Europe midday: Shares extend gains despite surprise German trade deficit
European shares opened higher on Monday driven by energy stocks, despite data showing German exports fell last month, , pushing the country’s trade balance into a surprise deficit.
The pan-European Stoxx 600 index was up almost 1%, with all major bourses higher. Britain’s oil-and-gas-heavy FTSE 100 outperformed the broader benchmark, gaining 1.1%.
Trading volumes are expected to be thin due to the Independence Day US market holiday.
According to Destatis, the Federal Statistics Office, German exports were down 0.5% in May, while imports rose 2.7% on a calendar and seasonally-adjusted basis, when compared with April.
In total, Germany exported goods worth €125.8bn and imported goods worth £126.7bn, giving it a trade deficit of €1.0bn compared to a revised surplus of €3.0bn in April. Analysts had been expecting a surplus of around €2.7bn.
It is the first time the Eurozone’s largest economy – which is heavily reliant on exports – has reported a monthly deficit since 1991.
Exports to the European Union eased 2.8% compared to April, while imports rose 2.5%. Outside of the bloc, exports rose 2.3% and imports by 2.9%. Exports to the Russian Federation rose 29.4%, following a near 60% slump in April., while imports fell 9.8%.
In another announcement, investor morale in the eurozone has fallen to its lowest level since May 2020, pointing to an “inevitable” recession in the 19-country currency bloc, said research group Sentix’s.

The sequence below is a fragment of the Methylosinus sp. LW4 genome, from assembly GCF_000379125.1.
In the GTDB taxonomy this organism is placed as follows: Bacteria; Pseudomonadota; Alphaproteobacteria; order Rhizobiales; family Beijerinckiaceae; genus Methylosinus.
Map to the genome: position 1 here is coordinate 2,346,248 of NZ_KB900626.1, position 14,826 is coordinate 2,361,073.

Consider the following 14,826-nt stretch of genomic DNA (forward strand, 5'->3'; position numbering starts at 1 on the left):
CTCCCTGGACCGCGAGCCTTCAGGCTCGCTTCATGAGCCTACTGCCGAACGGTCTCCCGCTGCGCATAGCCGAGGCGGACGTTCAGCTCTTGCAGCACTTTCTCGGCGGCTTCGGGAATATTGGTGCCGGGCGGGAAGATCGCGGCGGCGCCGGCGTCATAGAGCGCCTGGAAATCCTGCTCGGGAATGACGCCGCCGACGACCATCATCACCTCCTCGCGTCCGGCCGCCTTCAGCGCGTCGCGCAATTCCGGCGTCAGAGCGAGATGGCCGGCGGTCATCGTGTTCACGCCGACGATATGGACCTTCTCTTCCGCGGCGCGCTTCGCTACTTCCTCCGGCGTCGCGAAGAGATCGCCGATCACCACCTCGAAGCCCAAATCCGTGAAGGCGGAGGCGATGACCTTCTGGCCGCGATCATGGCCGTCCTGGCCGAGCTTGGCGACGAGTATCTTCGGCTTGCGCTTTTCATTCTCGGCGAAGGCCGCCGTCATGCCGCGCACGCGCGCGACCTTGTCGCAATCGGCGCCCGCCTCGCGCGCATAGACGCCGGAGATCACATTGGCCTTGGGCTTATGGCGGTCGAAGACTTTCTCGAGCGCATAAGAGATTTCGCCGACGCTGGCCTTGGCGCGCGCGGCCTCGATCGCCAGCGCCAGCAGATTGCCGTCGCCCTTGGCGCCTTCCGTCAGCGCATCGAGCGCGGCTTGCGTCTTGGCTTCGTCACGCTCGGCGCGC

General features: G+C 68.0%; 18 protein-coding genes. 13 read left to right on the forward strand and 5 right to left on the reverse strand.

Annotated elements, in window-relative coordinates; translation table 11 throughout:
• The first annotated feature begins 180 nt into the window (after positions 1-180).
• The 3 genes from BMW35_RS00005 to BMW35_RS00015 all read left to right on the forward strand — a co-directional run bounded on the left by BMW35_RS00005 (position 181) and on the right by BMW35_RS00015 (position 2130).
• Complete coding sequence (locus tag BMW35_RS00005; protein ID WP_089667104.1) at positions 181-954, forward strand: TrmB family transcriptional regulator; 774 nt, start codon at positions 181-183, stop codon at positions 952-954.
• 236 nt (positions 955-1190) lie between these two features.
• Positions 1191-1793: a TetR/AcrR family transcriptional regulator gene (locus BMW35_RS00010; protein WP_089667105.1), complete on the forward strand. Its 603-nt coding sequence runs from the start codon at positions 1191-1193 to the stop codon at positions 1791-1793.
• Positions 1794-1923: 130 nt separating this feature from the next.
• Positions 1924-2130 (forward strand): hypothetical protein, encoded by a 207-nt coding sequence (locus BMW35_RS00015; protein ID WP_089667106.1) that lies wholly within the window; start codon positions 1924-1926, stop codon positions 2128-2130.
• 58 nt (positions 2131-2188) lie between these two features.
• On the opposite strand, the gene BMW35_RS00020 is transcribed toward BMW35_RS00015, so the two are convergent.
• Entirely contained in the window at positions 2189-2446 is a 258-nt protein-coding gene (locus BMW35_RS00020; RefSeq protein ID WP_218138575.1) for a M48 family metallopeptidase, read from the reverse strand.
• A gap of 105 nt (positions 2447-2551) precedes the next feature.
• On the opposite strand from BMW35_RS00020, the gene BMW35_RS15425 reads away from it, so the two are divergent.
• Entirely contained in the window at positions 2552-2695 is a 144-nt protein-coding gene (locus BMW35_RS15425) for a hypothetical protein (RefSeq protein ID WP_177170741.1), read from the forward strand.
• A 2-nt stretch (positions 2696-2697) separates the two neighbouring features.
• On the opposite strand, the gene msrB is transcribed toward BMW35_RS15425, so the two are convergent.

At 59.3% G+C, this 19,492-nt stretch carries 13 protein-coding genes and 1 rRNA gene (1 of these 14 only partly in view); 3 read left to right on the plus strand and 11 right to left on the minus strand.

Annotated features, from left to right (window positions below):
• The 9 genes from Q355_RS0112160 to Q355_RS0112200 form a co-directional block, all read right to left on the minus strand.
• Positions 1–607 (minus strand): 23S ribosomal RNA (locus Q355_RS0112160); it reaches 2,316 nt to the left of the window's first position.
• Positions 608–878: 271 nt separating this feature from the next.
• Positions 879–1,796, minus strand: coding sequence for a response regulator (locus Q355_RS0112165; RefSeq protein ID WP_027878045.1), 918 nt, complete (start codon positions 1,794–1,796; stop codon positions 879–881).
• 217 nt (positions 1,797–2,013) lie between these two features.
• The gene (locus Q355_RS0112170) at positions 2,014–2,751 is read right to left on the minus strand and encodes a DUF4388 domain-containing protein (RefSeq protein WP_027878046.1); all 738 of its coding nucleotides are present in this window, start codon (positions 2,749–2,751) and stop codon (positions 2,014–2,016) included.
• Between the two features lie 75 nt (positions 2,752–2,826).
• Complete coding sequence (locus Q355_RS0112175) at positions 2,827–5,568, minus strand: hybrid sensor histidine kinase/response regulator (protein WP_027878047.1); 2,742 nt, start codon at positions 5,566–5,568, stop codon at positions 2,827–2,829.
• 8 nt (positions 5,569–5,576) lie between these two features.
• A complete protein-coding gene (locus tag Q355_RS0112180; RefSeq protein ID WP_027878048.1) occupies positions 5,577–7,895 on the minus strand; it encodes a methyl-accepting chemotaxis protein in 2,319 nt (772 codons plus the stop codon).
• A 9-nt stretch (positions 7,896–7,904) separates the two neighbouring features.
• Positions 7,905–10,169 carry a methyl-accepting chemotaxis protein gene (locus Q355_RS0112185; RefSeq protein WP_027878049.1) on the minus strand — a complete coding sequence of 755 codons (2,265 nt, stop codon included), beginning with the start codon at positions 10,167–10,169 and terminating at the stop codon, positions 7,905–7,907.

Its index for the eurozone fell to a worse-than-expected -26.4 from -15.8 in June. Sentix managing director Manfred Huebner said “the energy crisis … is leading to considerable economic distortions”,
“In every respect, the dynamics are reminiscent of the crisis year 2008, and what was then the collapse of the financial system is now the danger of the collapse of the European energy supply," he said.
In equity news, BP, Lundin Energy, Shell, TotalEnergies, Equinor and Aker BP were all higher.
Shares in French care home group Orpea were higher after the scandal-hit company announced a boardroom shakeup, after allegations of financial wrongdoing.
Shareholders at its annual general meeting would be asked to appoint five new directors for a four-year term, four of whom will be independent. One of those four is Guillaume Pepy, chairman of Initiative France and former chairman and chief executive of the state railway firm SNCF.
Grafton Group slid 6.75% after the building materials supplier said Gavin Slark would step down as chief executive officer after 11 years in the role.